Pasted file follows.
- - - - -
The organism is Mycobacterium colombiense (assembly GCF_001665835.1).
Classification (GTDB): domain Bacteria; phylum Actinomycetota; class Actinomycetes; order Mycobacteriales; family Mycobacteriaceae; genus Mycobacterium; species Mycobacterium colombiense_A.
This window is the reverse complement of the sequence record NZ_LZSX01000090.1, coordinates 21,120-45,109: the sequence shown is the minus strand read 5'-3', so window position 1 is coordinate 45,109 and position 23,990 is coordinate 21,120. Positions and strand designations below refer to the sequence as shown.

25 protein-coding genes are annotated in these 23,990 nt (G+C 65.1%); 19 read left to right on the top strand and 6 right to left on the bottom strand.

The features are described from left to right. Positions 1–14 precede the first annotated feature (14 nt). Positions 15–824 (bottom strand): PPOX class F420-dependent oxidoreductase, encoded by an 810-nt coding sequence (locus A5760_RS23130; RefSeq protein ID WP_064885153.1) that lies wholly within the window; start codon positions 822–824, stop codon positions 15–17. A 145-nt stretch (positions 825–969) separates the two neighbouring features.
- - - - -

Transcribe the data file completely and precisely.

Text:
The organism is Mycobacterium colombiense (assembly GCF_001665835.1).
Classification (GTDB): domain Bacteria; phylum Actinomycetota; class Actinomycetes; order Mycobacteriales; family Mycobacteriaceae; genus Mycobacterium; species Mycobacterium colombiense_A.
This window is the reverse complement of the sequence record NZ_LZSX01000090.1, coordinates 21,120-45,109: the sequence shown is the minus strand read 5'-3', so window position 1 is coordinate 45,109 and position 23,990 is coordinate 21,120. Positions and strand designations below refer to the sequence as shown.

25 protein-coding genes are annotated in these 23,990 nt (G+C 65.1%); 19 read left to right on the top strand and 6 right to left on the bottom strand.

The features are described from left to right. Positions 1–14 precede the first annotated feature (14 nt). Positions 15–824 (bottom strand): PPOX class F420-dependent oxidoreductase, encoded by an 810-nt coding sequence (locus A5760_RS23130; RefSeq protein ID WP_064885153.1) that lies wholly within the window; start codon positions 822–824, stop codon positions 15–17. A 145-nt stretch (positions 825–969) separates the two neighbouring features.